The C.A.M. Report
Complementary and Alternative Medicine: Fair, Balanced, and to the Point
  • About this web log

    This blog ran from 2006 to 2016 and was intended as an objective and dispassionate source of information on the latest CAM research. Since my background is in pharmacy and allopathic medicine, I view all CAM as advancing through the development pipeline to eventually become integrated into mainstream medical practice. Some will succeed while others fail. But all are treated fairly here.

  • About the author

    John Russo, Jr., PharmD, is president of The MedCom Resource, Inc. Previously, he was senior vice president of medical communications at www.Vicus.com, a complementary and alternative medicine website.

  • Common sense considerations

    The material on this weblog is for informational purposes. It is not medical advice or counsel. Be smart, consult your health professional before using CAM.

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  • Recent Comments

    CAM for heart disease: Current state of the evidence

    During a seminar at the American Heart Association 2006 meeting titled “The Science Behind Popular Nutrition Claims,” medical researchers summarized the research on a number of complementary options to “help maintain a healthy heart.”

    Here is a summary of the Medscape article. Links to more info are highlighted.

    Stanols

    • Reduces LDL (bad) cholesterol 10% when taken at maximum doses (2 to 3 grams per day).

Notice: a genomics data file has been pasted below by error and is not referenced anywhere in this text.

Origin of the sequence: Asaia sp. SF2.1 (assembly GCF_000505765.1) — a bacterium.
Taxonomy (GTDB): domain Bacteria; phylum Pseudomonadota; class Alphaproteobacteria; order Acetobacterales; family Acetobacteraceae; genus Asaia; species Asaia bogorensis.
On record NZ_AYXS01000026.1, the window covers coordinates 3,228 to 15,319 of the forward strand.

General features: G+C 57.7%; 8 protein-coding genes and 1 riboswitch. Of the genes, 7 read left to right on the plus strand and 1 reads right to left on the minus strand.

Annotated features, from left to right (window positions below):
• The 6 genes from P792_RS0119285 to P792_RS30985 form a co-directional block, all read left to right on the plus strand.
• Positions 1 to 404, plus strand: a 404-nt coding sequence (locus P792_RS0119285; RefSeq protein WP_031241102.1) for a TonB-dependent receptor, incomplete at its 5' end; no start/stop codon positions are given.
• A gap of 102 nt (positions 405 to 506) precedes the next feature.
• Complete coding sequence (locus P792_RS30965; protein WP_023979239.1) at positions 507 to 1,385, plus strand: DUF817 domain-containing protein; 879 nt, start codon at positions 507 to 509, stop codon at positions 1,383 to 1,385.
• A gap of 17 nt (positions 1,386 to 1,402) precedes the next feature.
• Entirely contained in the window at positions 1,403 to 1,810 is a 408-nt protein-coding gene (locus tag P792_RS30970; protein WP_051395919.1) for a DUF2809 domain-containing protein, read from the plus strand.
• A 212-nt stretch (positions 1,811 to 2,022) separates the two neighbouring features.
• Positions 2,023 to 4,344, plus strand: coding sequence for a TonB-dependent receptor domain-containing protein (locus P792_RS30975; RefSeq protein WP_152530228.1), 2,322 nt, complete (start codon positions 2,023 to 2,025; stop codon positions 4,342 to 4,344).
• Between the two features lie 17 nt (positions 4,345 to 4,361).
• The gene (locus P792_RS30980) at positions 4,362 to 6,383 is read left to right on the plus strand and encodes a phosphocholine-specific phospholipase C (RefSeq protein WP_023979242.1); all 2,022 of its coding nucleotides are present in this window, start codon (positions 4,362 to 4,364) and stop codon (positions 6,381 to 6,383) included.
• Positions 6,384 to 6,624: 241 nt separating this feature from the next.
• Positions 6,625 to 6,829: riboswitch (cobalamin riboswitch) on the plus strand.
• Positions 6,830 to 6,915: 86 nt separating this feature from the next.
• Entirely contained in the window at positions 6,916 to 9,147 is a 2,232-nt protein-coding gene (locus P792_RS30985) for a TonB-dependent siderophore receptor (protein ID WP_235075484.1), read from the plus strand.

Policosanol

    • Not recommended because 4 recently published human studies reported no effect on LDL cholesterol.
    • These results contradict earlier studies done in Cuba.
    • More background here.

    Lipoic acid

    • Data are “confusing,” but it appears to be of benefit to treat diabetic neuropathy.
    • The best dose needs to be determined.

    Coenzyme Q10

    • Preliminary evidence supports coenzyme Q10 (ubiquinone, ubiquinol, and ubidecarenone) to treat heart failure.
    • But it’s unclear which patients benefit.
    • More background here.

    Vitamin E

    • Overall, the evidence doesn’t support vitamin E to prevent/treat heart disease.
    • However, one study in older women reported a reduction in death from heart disease.

    B6 and folate

    • For patients with heart disease, observational data suggested a benefit of B6 and folate, because they lower homocysteine levels.
    • Major studies have failed to confirm this.
    • More here, and here.

    Green tea

    • Data are mixed, but claims of its efficacy are founded on its well-documented antioxidant and anti-inflammatory effects.
    • Lots more here.

    12/6/06 20:19 JR

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